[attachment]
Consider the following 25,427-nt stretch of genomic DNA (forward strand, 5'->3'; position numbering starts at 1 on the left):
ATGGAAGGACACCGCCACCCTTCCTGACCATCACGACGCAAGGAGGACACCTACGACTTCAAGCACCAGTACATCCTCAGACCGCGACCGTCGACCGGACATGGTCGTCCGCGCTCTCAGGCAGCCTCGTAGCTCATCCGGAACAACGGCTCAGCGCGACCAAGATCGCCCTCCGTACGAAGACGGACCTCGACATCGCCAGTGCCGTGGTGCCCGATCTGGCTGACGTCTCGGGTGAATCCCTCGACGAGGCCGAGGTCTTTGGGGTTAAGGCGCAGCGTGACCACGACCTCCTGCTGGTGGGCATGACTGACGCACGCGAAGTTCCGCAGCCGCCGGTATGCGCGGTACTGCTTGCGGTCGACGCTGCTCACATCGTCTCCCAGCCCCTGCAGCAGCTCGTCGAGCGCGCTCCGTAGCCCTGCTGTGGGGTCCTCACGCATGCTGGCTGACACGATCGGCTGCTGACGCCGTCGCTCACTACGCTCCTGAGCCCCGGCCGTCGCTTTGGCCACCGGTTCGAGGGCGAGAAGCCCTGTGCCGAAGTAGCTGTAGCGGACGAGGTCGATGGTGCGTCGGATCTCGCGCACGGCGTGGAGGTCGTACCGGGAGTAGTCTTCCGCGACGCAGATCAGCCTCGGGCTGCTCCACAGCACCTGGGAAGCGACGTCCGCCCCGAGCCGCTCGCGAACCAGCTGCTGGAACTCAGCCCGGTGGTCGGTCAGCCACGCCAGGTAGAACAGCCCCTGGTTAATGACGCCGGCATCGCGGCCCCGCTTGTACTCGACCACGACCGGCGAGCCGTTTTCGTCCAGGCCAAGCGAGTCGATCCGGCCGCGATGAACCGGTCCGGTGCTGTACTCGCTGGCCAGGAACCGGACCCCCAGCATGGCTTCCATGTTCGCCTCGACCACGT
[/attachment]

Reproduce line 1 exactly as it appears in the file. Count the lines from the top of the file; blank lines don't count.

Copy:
Consider the following 25,427-nt stretch of genomic DNA (forward strand, 5'->3'; position numbering starts at 1 on the left):